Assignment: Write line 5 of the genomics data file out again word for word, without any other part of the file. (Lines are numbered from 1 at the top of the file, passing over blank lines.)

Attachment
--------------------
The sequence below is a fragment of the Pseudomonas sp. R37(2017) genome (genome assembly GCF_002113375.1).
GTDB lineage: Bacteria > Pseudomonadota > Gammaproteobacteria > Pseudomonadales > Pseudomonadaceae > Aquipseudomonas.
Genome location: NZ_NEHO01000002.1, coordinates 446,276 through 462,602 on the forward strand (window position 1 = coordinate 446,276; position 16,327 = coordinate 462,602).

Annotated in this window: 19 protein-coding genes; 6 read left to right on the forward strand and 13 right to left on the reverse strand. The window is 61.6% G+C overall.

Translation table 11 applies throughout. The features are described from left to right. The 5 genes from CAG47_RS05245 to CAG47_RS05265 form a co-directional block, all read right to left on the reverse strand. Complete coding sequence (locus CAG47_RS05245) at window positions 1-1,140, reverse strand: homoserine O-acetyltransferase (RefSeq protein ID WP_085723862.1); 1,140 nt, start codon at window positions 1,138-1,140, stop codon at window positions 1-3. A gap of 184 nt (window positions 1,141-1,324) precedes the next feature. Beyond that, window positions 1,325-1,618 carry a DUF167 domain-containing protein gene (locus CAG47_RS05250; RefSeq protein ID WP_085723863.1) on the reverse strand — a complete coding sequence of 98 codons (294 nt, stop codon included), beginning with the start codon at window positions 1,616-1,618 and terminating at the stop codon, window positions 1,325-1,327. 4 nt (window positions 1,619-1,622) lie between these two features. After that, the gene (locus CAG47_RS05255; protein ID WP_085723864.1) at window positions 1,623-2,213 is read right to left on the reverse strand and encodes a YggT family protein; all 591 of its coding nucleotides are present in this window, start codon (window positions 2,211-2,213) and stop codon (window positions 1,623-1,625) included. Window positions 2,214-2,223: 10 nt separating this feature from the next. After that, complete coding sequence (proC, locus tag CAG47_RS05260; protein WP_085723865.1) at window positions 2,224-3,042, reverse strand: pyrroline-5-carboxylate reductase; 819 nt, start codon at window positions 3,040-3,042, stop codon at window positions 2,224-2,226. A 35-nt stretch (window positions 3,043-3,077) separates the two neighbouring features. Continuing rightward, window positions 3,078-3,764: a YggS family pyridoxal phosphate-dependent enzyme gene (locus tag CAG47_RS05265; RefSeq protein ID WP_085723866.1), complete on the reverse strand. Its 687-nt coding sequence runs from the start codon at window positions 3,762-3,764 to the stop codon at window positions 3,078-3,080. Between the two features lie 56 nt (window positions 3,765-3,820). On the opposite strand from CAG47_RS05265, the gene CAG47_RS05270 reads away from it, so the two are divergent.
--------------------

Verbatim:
Translation table 11 applies throughout. The features are described from left to right. The 5 genes from CAG47_RS05245 to CAG47_RS05265 form a co-directional block, all read right to left on the reverse strand. Complete coding sequence (locus CAG47_RS05245) at window positions 1-1,140, reverse strand: homoserine O-acetyltransferase (RefSeq protein ID WP_085723862.1); 1,140 nt, start codon at window positions 1,138-1,140, stop codon at window positions 1-3. A gap of 184 nt (window positions 1,141-1,324) precedes the next feature. Beyond that, window positions 1,325-1,618 carry a DUF167 domain-containing protein gene (locus CAG47_RS05250; RefSeq protein ID WP_085723863.1) on the reverse strand — a complete coding sequence of 98 codons (294 nt, stop codon included), beginning with the start codon at window positions 1,616-1,618 and terminating at the stop codon, window positions 1,325-1,327. 4 nt (window positions 1,619-1,622) lie between these two features. After that, the gene (locus CAG47_RS05255; protein ID WP_085723864.1) at window positions 1,623-2,213 is read right to left on the reverse strand and encodes a YggT family protein; all 591 of its coding nucleotides are present in this window, start codon (window positions 2,211-2,213) and stop codon (window positions 1,623-1,625) included. Window positions 2,214-2,223: 10 nt separating this feature from the next. After that, complete coding sequence (proC, locus tag CAG47_RS05260; protein WP_085723865.1) at window positions 2,224-3,042, reverse strand: pyrroline-5-carboxylate reductase; 819 nt, start codon at window positions 3,040-3,042, stop codon at window positions 2,224-2,226. A 35-nt stretch (window positions 3,043-3,077) separates the two neighbouring features. Continuing rightward, window positions 3,078-3,764: a YggS family pyridoxal phosphate-dependent enzyme gene (locus tag CAG47_RS05265; RefSeq protein ID WP_085723866.1), complete on the reverse strand. Its 687-nt coding sequence runs from the start codon at window positions 3,762-3,764 to the stop codon at window positions 3,078-3,080. Between the two features lie 56 nt (window positions 3,765-3,820). On the opposite strand from CAG47_RS05265, the gene CAG47_RS05270 reads away from it, so the two are divergent.